Secrets of taking good pictures: Discipline

When you look at the finest photographs you are sure to find the photographer employed a very thorough approach.

April 28, 2012 01:42
3 minute read.

Havana 370. (photo credit: Tom Langford)


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Tom Langford is a commercial photographer, professional retoucher, and a website designer.

Every week I enjoy receiving the pictures that are sent to me for constructive feedback. They come from all parts of the world and all levels of ability; from snaps to quite professional images. This week we will look at a very good picture that could be excellent with just a bit more discipline.

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Discipline is a word that I don’t hear used often in photography, but when you look at the finest photographs you are sure to find that a very thorough approach has been employed by the photographer.

This shot is by Leandro Nevares of Havana, Cuba. It shows a street musician playing a trumpet with the word “Cuba” spray-painted on the wall behind him.

This has a good, clean and classic composition. It has been converted to a monochrome sepia image, which gives it a faded and stylish appearance. The primary focal point is the musician; the secondary focal point is the word “Cuba” that instantly places the picture and suggests that a lively and syncopated rhythm fills the air: It’s difficult to sit still when Cuban music is being played.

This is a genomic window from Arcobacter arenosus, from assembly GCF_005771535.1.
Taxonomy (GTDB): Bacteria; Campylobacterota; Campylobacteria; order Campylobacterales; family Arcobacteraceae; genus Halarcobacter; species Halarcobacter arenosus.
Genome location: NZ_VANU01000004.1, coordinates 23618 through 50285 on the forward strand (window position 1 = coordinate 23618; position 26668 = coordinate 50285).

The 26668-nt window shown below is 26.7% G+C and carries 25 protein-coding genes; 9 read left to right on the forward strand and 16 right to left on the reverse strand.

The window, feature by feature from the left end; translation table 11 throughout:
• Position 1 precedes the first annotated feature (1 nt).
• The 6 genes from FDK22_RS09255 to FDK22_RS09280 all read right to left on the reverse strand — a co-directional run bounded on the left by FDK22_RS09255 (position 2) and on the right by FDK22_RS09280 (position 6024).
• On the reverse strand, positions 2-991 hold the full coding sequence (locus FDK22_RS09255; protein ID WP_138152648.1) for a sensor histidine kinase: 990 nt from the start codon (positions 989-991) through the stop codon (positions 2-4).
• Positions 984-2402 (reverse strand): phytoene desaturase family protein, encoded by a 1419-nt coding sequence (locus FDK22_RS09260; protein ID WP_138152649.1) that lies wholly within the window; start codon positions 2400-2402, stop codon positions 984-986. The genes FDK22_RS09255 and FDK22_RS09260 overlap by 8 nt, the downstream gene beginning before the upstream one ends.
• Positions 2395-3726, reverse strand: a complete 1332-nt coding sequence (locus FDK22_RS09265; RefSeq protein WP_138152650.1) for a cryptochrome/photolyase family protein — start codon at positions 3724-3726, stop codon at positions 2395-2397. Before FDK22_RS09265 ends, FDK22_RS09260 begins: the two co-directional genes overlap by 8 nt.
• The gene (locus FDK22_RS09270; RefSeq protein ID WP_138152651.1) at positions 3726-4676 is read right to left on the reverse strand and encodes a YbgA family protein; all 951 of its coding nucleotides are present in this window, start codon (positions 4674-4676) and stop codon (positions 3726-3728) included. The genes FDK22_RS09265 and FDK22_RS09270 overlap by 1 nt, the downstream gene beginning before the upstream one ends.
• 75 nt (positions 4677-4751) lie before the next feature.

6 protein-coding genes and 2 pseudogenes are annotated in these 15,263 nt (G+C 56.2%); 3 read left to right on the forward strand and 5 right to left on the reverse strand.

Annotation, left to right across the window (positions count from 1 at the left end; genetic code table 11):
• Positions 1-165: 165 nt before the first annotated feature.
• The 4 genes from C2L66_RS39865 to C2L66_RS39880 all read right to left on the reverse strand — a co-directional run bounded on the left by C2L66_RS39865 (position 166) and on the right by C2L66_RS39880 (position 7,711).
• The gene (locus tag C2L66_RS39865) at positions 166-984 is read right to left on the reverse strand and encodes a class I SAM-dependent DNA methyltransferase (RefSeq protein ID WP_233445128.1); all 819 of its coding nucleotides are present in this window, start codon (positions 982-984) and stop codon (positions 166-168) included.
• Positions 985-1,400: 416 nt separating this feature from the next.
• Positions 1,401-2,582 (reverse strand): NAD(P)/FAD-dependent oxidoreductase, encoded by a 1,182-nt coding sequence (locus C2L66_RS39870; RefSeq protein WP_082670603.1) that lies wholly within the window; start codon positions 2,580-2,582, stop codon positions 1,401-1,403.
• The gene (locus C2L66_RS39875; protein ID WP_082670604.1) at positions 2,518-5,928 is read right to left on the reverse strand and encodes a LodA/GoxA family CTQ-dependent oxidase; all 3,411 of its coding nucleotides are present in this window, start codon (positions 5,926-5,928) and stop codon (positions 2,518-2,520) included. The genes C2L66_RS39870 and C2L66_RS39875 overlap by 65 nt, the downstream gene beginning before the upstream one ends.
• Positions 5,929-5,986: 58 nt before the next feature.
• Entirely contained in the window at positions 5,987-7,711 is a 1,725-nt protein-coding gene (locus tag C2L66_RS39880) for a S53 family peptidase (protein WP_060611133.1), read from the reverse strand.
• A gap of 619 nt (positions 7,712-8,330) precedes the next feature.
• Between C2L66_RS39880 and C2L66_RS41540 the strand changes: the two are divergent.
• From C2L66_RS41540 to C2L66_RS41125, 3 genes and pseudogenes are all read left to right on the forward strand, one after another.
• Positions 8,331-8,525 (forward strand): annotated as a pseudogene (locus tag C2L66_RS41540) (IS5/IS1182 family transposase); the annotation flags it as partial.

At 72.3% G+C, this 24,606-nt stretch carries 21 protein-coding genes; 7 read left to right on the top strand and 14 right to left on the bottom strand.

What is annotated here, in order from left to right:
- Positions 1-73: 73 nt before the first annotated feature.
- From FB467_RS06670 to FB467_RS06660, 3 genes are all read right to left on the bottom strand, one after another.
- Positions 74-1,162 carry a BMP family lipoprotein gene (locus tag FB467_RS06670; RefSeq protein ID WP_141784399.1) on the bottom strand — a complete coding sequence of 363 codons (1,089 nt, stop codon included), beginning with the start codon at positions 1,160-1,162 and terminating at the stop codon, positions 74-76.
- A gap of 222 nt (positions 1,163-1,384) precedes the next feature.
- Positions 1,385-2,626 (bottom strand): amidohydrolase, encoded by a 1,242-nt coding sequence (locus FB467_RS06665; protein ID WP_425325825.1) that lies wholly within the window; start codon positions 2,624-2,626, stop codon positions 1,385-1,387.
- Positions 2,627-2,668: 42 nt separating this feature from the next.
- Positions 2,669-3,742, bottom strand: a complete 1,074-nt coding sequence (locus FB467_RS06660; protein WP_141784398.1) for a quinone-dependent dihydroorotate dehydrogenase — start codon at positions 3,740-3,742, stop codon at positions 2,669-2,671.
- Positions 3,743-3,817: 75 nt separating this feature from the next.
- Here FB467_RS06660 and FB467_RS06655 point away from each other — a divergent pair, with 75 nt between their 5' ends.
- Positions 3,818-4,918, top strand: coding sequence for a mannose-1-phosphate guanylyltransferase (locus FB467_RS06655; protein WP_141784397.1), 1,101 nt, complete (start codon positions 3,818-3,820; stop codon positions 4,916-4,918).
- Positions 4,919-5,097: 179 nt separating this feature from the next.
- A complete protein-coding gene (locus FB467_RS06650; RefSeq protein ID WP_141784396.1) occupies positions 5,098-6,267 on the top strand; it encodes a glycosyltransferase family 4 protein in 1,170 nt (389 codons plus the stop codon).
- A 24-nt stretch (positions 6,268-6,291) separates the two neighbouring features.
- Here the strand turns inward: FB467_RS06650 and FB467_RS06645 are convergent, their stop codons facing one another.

The street musician, however, appears to be sitting very still. The picture is telling us only half of the story: Perhaps he is tired and finding it hard to make a living? Is he is playing some slow, somber music? Or has the shot been taken at the one still moment in a lively performance? The picture does not tell us.


The discipline required in this case is to include clues that to tell a fuller story. This could be done in many ways: A shot with the trumpet pointing down, showing a sad face and people walking by, not noticing, would be one story. A shot at an exciting climax with perhaps a bystander looking on spellbound would tell another story. Below I have roughly indicated some possibilities.

Video clips can convey a lot of information in a few seconds – movement, sequence, sound, etc. With a still photograph all the viewer sees is what we show them; they don’t know the circumstances, didn’t hear the music, and didn’t experience the atmosphere in the street. Creating a complete story in a single frame is not an easy task and you will be frequently disappointed and frustrated.

With digital cameras we have the luxury of an instant preview each time we take a picture. Even so, it takes discipline to look objectively at the results and check that a story has been well told. I tell my students to stop taking pictures and start telling stories. This will make al the difference to your photographic art.

Constructive Feedback

If you are aspiring to develop your photography skills, send me a picture and I may use in one in my articles with some constructive feedback.

Send one picture only, at a small size to suitable for emails to

Don’t know how to send a photo by email at a reduced size? See my Brief Guide to Picasa:

Tom Langford is an Event and Commercial photographer, website designer, and professional retoucher. He teaches photography courses for beginners and improvers. Details of his courses and field trips at:

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